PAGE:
Bangladeshis Have Had Enough

The country is meant to go to the polls next year. It might erupt first.

By , a former intern at Foreign Policy.
Opposition supporters protest the Bangladeshi government in Dhaka on Dec. 10.
Opposition supporters protest the Bangladeshi government in Dhaka on Dec. 10.
Opposition supporters protest the Bangladeshi government in Dhaka on Dec. 10. Photo by REHMAN ASAD/AFP via Getty Images

Tens of thousands of people took to the streets in Dhaka over the weekend to protest against the Bangladeshi government and demand the resignation of Prime Minister Sheikh Hasina. The protesters called for new elections amid growing political tensions, increasing suppression of dissent, a cost of living crisis, and broader concerns about the country’s fragile economy.

While the latest anti-government protests were triggered by the recent power cuts and a hike in fuel prices, they are only a symptom of Bangladesh’s deeper economic woes. The country’s foreign exchange reserves—thanks to a decline in garment exports and remittance inflows—are rapidly dwindling. From 2011 to 2021, the total foreign debt held by Bangladesh rose by 238 percent to $91.43 billion. (For context, Sri Lanka’s debt saw a rise of 119 percent during the same period—and that didn’t end well either.) In November, the inflation rate hit almost 9 percent, leaving thousands of unemployed garment workers now on the brink of hunger. It recently became the third South Asian nation, after Sri Lanka and Pakistan, to seek help from the International Monetary Fund (IMF) in 2022.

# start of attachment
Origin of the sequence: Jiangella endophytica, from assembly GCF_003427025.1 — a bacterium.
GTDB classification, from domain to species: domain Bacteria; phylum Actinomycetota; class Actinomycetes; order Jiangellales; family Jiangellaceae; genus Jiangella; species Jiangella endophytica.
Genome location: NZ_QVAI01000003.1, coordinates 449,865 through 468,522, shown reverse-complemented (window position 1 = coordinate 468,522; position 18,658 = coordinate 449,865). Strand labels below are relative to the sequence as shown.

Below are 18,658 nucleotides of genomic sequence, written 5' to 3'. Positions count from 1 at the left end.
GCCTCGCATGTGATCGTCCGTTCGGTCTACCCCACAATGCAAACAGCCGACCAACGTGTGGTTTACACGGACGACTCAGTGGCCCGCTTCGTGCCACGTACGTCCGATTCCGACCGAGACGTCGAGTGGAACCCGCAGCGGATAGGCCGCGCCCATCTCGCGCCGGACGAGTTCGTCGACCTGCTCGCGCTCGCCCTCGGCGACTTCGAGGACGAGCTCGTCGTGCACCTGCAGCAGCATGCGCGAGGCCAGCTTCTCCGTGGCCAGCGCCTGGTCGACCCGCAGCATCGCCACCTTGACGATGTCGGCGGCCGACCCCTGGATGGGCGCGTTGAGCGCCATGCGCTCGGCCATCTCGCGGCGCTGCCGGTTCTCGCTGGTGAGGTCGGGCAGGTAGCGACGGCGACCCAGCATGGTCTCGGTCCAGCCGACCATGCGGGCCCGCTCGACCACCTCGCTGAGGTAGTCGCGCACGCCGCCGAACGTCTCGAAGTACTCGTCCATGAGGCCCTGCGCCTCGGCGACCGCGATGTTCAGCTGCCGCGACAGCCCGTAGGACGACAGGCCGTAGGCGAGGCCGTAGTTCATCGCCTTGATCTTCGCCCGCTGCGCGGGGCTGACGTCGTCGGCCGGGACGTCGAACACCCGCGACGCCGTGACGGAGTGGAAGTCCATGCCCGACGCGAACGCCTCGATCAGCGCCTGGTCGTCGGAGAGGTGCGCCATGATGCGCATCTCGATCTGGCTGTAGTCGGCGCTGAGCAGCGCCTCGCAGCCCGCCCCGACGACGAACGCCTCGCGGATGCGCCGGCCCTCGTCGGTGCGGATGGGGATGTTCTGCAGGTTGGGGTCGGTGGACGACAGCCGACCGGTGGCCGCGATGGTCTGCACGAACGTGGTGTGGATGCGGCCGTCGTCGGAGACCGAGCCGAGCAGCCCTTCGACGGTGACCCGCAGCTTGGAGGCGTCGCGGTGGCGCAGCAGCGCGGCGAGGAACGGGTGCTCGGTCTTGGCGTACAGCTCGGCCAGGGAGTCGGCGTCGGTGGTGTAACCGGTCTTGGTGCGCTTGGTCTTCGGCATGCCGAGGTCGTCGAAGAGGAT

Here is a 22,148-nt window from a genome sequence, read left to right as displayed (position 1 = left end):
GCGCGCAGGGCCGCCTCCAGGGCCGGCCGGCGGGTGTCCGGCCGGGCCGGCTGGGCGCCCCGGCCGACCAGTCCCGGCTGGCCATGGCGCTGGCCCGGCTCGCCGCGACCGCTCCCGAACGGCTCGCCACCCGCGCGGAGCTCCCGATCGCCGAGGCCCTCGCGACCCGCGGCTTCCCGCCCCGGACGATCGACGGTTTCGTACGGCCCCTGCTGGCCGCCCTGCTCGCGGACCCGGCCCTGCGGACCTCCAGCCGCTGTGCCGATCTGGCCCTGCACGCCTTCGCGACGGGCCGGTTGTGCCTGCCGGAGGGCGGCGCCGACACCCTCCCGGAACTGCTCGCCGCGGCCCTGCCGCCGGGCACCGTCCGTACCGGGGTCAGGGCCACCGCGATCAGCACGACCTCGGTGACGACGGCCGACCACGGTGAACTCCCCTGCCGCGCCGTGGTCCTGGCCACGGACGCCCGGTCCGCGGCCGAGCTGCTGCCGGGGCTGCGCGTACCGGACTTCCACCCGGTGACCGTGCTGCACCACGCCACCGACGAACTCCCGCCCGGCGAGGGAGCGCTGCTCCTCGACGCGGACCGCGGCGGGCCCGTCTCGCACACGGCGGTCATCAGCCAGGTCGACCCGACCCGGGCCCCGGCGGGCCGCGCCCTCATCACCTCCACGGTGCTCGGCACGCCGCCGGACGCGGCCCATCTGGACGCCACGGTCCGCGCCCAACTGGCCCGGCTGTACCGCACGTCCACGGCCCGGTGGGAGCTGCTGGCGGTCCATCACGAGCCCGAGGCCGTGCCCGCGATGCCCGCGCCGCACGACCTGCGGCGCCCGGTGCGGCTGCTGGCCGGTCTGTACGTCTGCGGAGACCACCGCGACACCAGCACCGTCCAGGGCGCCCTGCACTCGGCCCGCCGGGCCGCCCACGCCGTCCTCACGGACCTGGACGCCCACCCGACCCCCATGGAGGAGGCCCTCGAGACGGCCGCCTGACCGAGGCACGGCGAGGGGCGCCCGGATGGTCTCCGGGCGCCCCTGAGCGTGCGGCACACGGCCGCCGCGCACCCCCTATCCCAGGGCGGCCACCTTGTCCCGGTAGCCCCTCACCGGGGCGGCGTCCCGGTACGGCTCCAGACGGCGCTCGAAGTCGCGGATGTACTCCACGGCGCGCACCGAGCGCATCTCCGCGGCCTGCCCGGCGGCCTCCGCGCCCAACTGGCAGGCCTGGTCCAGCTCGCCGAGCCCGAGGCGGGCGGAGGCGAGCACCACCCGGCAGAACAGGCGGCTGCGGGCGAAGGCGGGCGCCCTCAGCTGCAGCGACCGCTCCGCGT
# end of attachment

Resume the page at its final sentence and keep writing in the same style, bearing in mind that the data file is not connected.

Bangladesh, with its large youth population, was at the forefront of economic development in South Asia when the COVID-19 pandemic hit. Now the country’s rags-to-riches story is being undermined by its political and economic chaos. 

Tens of thousands of people took to the streets in Dhaka over the weekend to protest against the Bangladeshi government and demand the resignation of Prime Minister Sheikh Hasina. The protesters called for new elections amid growing political tensions, increasing suppression of dissent, a cost of living crisis, and broader concerns about the country’s fragile economy.